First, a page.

Fribourg co.: Arlon Group (Europe) SA, Acquisition, détention, gestion et vente de participations sous forme d’actions ou de toute autre valeur mobilière – à l’exclusion de toutes participations immobilières en Suisse – ainsi que toutes opérations financières en Suisse et à l’étranger. Cap 17,5.(7.5.08) Chemin des Primevères 45, c/o Fidutrust Gestion et Conseils SA
33. Ghattas Khalil (1931- 2011)
Lebanese businessman known as “le roi du poulet” who controlled the Gatoil chain of gasoline stations in Switzerland. In 1989, Mr. Ghattas was extradited to the Federal Republic of Germany from Switzerland to face charges of inciting a former chief dealer at the trading group Kloeckner & Co. into huge speculation on the international oil markets. The illegal scheme cost Kloeckner over $300 million and nearly drove it into bankruptcy. http://www.nytimes.com/1989/09/08/business/extradition-by-swiss.html
Soon after he was incarcerated in Germany, Ghattas was transferred to the Champ-Dollon penitentiary in Geneva, and charged with drug-money laundering.
At this time, the Italian flim-flam operator Florio Fiorini (see # 7 above) was able to procure a safe-conduct pass for Ghattas so that he could attend a meeting with Libyans who were interested in buying Gatoil. In his memoires, Fiorini described the negotiations. It seems that Ghattas drank whisky in front of the “scolding eyes” of the Libyan delegation. Even Fiorini was shocked when Ghattas suggested that the Libyans could pay in part for the refinery and retail business with “argent noir” (non-declared money under-the-table). Gatoil was officially sold to Libya for 200 million Swiss francs.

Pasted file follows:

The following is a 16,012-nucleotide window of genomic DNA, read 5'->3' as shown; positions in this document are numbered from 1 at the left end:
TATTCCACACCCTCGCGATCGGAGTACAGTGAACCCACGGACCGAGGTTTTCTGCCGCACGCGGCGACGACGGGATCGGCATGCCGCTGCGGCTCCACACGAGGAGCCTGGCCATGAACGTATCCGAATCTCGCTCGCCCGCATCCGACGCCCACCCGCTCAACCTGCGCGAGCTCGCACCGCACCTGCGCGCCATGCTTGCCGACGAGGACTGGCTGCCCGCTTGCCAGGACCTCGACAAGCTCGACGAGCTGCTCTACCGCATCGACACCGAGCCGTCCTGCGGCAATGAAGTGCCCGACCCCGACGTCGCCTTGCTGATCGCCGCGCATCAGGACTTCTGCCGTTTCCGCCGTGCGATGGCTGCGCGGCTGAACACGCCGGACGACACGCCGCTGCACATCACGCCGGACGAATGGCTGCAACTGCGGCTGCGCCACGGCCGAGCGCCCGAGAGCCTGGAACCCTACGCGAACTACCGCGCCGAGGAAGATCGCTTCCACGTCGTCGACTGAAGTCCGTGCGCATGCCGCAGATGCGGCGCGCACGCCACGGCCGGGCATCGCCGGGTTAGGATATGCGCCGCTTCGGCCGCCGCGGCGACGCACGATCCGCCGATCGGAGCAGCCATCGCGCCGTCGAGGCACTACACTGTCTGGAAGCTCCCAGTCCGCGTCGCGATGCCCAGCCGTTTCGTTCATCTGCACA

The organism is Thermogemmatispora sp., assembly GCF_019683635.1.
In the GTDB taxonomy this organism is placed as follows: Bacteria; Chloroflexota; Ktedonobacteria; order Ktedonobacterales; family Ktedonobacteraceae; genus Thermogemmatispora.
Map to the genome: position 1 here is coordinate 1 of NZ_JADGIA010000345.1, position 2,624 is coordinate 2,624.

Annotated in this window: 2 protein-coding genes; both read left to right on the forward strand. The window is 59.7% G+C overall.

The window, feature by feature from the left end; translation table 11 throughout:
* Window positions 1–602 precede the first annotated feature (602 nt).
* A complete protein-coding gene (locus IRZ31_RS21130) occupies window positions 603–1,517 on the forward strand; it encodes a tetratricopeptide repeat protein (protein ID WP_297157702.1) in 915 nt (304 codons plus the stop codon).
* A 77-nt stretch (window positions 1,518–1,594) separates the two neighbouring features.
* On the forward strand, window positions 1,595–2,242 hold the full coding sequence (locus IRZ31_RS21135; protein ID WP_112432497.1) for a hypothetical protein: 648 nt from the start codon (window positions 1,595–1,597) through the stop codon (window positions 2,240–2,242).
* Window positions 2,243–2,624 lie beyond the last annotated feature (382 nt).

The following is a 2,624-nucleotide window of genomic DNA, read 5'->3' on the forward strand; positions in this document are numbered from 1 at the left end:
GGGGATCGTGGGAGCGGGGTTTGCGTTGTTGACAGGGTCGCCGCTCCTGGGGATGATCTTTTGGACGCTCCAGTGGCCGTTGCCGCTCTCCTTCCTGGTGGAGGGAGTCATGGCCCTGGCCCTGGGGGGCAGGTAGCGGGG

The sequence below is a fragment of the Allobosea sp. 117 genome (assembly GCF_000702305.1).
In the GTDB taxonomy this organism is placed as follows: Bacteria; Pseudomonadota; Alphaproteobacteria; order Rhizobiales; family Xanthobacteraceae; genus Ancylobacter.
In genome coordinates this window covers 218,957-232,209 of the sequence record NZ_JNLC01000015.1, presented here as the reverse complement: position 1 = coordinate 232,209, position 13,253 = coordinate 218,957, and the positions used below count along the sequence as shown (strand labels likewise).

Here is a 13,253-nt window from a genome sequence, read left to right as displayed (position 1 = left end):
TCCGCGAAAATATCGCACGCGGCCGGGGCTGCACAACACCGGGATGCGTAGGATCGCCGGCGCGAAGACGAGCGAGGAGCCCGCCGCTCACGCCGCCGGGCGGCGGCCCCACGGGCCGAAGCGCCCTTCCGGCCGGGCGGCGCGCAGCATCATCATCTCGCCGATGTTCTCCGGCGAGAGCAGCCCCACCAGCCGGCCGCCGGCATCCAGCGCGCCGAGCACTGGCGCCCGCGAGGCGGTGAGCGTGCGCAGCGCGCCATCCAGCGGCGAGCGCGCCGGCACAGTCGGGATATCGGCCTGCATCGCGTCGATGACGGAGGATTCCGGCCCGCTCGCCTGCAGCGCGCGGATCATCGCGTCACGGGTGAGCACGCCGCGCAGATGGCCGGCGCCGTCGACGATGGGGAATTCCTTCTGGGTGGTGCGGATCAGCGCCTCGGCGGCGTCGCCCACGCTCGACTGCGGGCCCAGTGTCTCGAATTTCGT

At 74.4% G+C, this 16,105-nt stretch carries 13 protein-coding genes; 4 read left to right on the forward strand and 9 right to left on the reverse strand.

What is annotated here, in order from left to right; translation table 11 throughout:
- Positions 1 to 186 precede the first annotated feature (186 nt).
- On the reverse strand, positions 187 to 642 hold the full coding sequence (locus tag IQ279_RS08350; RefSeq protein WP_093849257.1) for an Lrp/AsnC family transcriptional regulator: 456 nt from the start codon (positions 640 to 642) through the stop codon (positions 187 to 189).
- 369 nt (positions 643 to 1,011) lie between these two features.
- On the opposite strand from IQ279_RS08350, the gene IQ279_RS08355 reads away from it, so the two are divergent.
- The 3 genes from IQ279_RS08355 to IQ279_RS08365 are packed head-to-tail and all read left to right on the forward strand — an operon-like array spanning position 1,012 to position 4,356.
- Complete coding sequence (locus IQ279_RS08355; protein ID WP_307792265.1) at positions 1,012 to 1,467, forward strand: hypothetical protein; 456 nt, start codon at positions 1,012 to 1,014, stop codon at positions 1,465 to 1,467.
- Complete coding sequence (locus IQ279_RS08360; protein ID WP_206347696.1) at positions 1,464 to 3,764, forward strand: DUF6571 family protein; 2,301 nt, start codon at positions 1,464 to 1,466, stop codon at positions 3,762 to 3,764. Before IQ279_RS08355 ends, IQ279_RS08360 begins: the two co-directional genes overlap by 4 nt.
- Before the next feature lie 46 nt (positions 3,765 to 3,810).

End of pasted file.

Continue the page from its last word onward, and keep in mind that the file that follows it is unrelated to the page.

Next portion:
Fribourg co. : Intercontracting SA, Activité de consultant technique et financier et assumer les fonctions de courtier et d’intermédiaire dans toutes opérations commerciales et financières ; acheter, vendre, importer, exporter tous biens, produits et marchandises ; prendre des participations, Cap 0,05. (2.8.76, 18.2.85) Rue St-Pierre 30
34. Gould, George D. (1933- )
Former Presiding Director, Chairman of the Governance Committee, Chairman of Finance Committee and Member of the Investment Committee, Federal Home Loan Mortgage Corporation (“Freddie Mac”). Mr. Gould, who earned his B.A. in Economics from Yale, and his M.B.A. in Finance from Harvard, “has over 40 years of experience in investment policy and management.” He served as the Undersecretary for Finance of the U.S. Treasury Department during the second Reagan Administration. http://www.bloomberg.com/research/stocks/people/person.asp?personId=9244866&ticker=FMCC
In 2003, Mr. Gould testified before the Senate Banking, Housing and Urban Affairs Committee to reply to questions that had been raised as to whether Freddie Mac had adequate funds. Mr. Gould, like all the other directors who were questioned, replied that Freddie Mac’s finances were adequate. This assertion would prove to be unfortunate when the housing market crashed five years later!
In 1991, Gould was named as one of three trustees who were to preside over the liquidation of the troubled investment bank Drexel Burnham Lambert. (See nos. 5, 8, 11, 27, 31, 46, 79, and 98 for interesting ties to Drexel)
Mr. Gould is Chairman Emeritus of the Hungarian American Enterprise Scholarship Fund. (See #39)
Fribourg co. : Haef Holding Corp. SA, Promotion du sect. privé de Hongrie, notamm. Investissements, etc., Cap 0,2. (19.6.92, 24.9.93) Grand-Rue 56. Chez Lenz & Staehelin